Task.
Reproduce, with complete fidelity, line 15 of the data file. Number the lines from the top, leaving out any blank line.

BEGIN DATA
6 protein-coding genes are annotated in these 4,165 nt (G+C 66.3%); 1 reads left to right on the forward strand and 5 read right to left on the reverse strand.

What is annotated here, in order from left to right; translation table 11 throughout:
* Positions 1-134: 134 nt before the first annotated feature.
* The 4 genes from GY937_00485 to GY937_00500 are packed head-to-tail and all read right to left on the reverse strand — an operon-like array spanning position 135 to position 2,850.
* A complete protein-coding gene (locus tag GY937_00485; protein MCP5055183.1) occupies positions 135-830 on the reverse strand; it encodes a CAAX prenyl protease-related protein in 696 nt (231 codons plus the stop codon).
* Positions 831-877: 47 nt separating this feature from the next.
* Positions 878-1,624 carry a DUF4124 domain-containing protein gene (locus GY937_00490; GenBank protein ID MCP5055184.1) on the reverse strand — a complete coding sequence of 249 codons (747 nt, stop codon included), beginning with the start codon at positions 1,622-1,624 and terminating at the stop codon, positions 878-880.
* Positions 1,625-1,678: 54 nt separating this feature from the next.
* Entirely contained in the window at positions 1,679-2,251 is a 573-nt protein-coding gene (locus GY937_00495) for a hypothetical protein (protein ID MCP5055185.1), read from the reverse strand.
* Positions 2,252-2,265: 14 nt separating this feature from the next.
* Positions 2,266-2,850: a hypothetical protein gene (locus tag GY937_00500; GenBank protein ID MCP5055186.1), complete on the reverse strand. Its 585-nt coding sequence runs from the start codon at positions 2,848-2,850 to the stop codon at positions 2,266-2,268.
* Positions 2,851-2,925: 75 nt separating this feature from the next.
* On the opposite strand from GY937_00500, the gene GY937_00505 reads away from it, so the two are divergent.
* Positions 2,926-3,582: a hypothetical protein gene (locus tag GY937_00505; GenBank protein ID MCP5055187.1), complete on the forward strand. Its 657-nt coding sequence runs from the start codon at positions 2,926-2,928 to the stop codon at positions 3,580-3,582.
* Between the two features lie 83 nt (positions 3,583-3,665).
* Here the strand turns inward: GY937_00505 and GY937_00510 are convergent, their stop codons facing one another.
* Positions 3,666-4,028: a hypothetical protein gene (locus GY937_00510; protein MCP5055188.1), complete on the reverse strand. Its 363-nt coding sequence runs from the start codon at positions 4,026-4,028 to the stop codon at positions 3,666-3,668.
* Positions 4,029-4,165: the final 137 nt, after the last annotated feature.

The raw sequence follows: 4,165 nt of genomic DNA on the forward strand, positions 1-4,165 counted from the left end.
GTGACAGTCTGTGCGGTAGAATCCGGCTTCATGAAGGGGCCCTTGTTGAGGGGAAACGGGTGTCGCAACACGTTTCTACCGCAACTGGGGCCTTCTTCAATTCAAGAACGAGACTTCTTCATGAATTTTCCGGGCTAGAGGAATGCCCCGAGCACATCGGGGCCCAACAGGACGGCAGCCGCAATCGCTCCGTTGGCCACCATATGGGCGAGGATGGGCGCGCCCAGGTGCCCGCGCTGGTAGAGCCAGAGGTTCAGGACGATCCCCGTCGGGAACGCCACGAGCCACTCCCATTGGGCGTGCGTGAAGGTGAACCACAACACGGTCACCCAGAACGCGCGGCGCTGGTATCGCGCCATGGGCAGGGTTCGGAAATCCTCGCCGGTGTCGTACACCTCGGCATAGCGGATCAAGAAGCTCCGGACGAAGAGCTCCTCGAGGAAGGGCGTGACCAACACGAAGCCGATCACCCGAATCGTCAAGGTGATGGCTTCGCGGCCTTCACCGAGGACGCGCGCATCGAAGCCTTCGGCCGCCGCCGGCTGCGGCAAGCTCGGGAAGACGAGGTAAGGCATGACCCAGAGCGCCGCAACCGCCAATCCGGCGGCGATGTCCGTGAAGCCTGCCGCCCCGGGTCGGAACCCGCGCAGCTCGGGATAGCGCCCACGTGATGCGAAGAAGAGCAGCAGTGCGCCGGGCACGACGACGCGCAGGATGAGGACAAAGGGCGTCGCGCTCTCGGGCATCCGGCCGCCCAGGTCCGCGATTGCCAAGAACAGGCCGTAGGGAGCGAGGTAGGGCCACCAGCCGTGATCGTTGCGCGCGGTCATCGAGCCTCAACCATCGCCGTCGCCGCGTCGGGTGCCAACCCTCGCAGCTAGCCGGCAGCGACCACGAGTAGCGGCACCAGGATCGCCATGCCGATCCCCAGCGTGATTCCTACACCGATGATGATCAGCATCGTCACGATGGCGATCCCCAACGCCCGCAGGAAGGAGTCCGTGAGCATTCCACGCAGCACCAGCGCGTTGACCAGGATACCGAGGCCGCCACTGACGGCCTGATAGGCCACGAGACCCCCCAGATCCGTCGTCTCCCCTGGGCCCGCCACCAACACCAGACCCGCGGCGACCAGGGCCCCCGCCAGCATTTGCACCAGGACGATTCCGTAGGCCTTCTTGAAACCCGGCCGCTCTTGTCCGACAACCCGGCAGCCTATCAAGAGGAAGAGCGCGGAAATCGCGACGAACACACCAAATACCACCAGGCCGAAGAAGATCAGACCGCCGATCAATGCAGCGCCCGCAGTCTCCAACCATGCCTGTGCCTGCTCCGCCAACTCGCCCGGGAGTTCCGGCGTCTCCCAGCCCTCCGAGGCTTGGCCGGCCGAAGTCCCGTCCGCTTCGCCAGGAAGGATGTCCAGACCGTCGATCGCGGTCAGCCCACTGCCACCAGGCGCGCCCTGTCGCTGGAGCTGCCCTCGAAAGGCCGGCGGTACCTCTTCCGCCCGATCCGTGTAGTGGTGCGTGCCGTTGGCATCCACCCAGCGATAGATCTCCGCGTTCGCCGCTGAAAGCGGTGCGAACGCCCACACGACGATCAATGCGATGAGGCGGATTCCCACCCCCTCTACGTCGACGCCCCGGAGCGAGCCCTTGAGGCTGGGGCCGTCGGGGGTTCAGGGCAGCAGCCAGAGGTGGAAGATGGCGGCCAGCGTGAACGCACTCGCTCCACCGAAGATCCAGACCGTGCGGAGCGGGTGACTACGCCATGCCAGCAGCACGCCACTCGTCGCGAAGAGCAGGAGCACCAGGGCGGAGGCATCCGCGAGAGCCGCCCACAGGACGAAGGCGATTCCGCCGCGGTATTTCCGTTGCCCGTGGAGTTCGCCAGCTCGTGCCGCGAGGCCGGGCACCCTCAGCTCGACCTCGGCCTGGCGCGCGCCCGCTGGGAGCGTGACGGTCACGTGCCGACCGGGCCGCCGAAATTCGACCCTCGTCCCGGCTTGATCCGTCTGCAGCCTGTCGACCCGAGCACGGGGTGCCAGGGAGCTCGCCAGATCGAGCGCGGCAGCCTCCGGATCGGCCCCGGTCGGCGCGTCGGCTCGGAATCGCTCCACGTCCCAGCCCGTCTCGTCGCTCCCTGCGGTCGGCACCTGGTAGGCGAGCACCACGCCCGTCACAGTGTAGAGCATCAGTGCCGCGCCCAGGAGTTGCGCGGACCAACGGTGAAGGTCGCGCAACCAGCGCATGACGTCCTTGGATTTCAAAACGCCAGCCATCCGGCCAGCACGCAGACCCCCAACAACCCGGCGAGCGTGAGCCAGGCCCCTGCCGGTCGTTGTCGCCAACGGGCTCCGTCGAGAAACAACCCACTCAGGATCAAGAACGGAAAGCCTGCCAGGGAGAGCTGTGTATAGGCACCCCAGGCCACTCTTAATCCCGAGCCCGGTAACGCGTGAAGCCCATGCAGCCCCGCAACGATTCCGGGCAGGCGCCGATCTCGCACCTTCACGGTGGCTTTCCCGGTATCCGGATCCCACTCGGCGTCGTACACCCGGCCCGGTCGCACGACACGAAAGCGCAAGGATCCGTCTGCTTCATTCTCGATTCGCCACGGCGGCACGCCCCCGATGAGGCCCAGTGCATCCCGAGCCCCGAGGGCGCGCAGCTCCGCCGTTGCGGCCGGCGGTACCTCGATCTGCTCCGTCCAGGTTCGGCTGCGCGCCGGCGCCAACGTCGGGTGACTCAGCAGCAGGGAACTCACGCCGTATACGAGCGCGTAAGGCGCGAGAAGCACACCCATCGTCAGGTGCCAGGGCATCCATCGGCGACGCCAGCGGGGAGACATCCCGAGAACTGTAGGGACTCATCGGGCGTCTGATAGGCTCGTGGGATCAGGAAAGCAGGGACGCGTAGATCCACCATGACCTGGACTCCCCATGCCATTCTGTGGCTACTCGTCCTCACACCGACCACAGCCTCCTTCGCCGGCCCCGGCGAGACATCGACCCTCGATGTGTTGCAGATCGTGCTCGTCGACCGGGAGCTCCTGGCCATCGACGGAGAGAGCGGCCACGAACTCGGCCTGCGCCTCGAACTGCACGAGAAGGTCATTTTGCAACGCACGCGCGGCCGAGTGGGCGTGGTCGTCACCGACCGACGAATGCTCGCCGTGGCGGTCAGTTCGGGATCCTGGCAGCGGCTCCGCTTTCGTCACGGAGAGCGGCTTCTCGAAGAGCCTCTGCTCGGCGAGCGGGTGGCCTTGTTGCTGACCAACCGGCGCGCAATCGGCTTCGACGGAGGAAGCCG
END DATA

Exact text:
* Between the two features lie 83 nt (positions 3,583-3,665).